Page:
• Growth-hormone-releasing hormone (or GHRH): Produced in the hypothalamus, this hormone stimulates the pituitary gland so that HGH will be released into the bloodstream. This helps to control metabolism and growth. (8)
  • Ghrelin: The secretion of HGH is also stimulated by this peptide produced in the stomach. Also known as the ‘hunger hormone’, its main function is to increase appetite. (29)

When blood levels of IGF-1 are high, it leads to the reduced secretion of HGH, creating a negative feedback loop. This is because the release of somatostatin from the hypothalamus, the area of the brain that regulates the secretion of hormones from the pituitary gland (30), is stimulated and the somatotroph is suppressed. (3)

The secretion of HGH is pulsatile, and surges in secretion happen soon after the onset of deep sleep, especially during puberty. Decreased food intake and physiological stress can lead to increased secretion of HGH. Levels of HGH may decrease in response to the ingestion of food. (11)

Impact of too little or too much HGH

Abnormal secretions of HGH can lead to either a deficiency or an overabundance of the hormone. In childhood or adolescence, too much or too little HGH can lead to problems such as delayed puberty or bone weakness. (12)

HGH deficiency can cause short stature or dwarfism. This may happen because of genetic mutations or because of damage to the pituitary gland or hypothalamus following birth or during foetal development. (11)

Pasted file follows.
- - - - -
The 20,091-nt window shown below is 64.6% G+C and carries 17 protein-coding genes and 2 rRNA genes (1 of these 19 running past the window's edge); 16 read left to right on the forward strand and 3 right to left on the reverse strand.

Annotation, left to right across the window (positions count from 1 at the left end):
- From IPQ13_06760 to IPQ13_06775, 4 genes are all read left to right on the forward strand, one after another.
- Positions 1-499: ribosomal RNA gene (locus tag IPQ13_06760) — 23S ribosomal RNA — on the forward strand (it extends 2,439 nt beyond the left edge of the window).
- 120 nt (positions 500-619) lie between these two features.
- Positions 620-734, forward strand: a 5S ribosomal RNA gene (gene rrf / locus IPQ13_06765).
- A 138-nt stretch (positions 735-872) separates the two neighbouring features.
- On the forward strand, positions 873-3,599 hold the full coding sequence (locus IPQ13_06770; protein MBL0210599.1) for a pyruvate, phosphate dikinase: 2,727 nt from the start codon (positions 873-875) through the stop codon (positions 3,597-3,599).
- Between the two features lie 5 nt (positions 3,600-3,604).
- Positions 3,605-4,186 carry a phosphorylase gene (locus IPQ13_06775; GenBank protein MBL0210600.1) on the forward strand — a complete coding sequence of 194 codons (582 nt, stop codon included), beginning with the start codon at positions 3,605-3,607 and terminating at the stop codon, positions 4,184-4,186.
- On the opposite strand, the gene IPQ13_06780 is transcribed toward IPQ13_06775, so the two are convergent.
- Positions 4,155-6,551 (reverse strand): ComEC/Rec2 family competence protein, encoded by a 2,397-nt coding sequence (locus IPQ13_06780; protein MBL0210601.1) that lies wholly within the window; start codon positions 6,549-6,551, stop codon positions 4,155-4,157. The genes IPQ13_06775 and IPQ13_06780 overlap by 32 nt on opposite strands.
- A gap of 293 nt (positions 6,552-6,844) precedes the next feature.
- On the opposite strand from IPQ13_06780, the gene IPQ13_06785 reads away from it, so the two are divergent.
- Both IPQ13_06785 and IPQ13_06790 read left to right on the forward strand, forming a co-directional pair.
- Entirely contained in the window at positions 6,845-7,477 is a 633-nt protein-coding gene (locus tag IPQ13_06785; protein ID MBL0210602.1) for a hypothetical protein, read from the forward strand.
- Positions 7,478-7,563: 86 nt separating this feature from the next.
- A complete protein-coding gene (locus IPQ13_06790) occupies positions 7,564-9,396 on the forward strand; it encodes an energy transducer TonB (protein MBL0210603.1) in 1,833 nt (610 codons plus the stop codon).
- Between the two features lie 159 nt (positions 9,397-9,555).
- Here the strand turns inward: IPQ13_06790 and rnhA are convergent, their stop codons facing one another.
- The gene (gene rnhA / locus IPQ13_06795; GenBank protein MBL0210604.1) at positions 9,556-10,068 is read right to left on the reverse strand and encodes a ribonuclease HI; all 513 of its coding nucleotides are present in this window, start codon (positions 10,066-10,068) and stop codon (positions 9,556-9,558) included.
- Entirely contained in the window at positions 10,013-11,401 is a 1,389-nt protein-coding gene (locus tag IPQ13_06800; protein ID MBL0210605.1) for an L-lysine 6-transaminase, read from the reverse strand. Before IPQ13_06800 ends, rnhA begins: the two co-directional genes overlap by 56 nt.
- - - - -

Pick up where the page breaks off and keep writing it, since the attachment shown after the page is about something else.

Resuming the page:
Excessive production of HGH can cause too much physical growth. In children or adolescents, it can lead to gigantism (32), a rare disorder that causes excessive growth in height, organs and muscles. Surplus HGH can cause a condition called acromegaly (33), which is characterized by altered facial features and swelling of the hands and feet. HGH abnormalities in adults can cause symptoms such as a decline in muscle mass, increase in body fat, depressed mood, decreased energy and weakened heart. (4, 11)

The benefits of HGH

HGH helps to build, repair and maintain tissues of the brain and other tissues and organs. It plays a role in the distribution of body fat and vascular health. (24) Other benefits of HGH include:

Muscle strength: HGH can enhance muscle function and exercise performance, and it can stimulate muscle growth and strength, especially as you age. It promotes the creation of collagen, one of the most abundant proteins in the body; collagen is found in muscles, bones, skin and tendons, and is the substance that holds the body together. (31) Increased HGH levels stimulate the production of collagen, which can lead to increased muscle mass and stronger tendons. (5) The natural release of HCG can help build lean muscle, increase endurance, enhance strength and help you to recover faster after injuries or intense workouts. (7)

  • Learning and memory: Research shows that HGH plays a role in cognitive function. When HGH interacts with specific receptors in the central nervous system, it may help improve memory and learning. One study conducted on rats concluded that memory impairment in adults caused by HGH deficiency that arose in childhood could be prevented if treated using early supplementation with HGH. (23)
  • Bone health: Some studies show that HGH plays a role in bone health. Postmenopausal women with osteoporosis may benefit from increased levels of HGH to reduce the risk of fractures and maintain bone density. (6)